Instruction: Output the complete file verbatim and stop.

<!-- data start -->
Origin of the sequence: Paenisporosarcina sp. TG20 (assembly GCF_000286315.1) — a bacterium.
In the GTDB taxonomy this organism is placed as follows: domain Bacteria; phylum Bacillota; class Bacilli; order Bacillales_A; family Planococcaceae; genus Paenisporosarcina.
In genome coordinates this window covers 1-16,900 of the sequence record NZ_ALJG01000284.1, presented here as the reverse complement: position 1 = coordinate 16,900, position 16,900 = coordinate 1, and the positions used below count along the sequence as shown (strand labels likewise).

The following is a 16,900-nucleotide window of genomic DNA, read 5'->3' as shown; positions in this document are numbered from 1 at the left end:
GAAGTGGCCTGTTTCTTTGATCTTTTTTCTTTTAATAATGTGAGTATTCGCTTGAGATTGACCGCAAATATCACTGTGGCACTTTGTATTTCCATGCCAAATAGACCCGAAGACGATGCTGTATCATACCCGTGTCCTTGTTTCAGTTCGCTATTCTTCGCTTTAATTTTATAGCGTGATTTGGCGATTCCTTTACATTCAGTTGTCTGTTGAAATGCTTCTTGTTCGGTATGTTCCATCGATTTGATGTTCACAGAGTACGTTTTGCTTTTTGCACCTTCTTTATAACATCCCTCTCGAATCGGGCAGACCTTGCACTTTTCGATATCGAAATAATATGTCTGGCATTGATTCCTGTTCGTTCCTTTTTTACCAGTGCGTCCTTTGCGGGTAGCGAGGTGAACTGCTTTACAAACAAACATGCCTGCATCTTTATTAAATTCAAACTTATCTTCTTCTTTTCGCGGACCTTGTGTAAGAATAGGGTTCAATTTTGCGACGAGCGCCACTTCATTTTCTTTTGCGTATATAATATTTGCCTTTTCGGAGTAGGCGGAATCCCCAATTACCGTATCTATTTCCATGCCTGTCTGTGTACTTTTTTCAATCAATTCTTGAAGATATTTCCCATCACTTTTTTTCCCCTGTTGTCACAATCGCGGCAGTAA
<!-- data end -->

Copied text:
Origin of the sequence: Paenisporosarcina sp. TG20 (assembly GCF_000286315.1) — a bacterium.
In the GTDB taxonomy this organism is placed as follows: domain Bacteria; phylum Bacillota; class Bacilli; order Bacillales_A; family Planococcaceae; genus Paenisporosarcina.
In genome coordinates this window covers 1-16,900 of the sequence record NZ_ALJG01000284.1, presented here as the reverse complement: position 1 = coordinate 16,900, position 16,900 = coordinate 1, and the positions used below count along the sequence as shown (strand labels likewise).

The following is a 16,900-nucleotide window of genomic DNA, read 5'->3' as shown; positions in this document are numbered from 1 at the left end:
GAAGTGGCCTGTTTCTTTGATCTTTTTTCTTTTAATAATGTGAGTATTCGCTTGAGATTGACCGCAAATATCACTGTGGCACTTTGTATTTCCATGCCAAATAGACCCGAAGACGATGCTGTATCATACCCGTGTCCTTGTTTCAGTTCGCTATTCTTCGCTTTAATTTTATAGCGTGATTTGGCGATTCCTTTACATTCAGTTGTCTGTTGAAATGCTTCTTGTTCGGTATGTTCCATCGATTTGATGTTCACAGAGTACGTTTTGCTTTTTGCACCTTCTTTATAACATCCCTCTCGAATCGGGCAGACCTTGCACTTTTCGATATCGAAATAATATGTCTGGCATTGATTCCTGTTCGTTCCTTTTTTACCAGTGCGTCCTTTGCGGGTAGCGAGGTGAACTGCTTTACAAACAAACATGCCTGCATCTTTATTAAATTCAAACTTATCTTCTTCTTTTCGCGGACCTTGTGTAAGAATAGGGTTCAATTTTGCGACGAGCGCCACTTCATTTTCTTTTGCGTATATAATATTTGCCTTTTCGGAGTAGGCGGAATCCCCAATTACCGTATCTATTTCCATGCCTGTCTGTGTACTTTTTTCAATCAATTCTTGAAGATATTTCCCATCACTTTTTTTCCCCTGTTGTCACAATCGCGGCAGTAA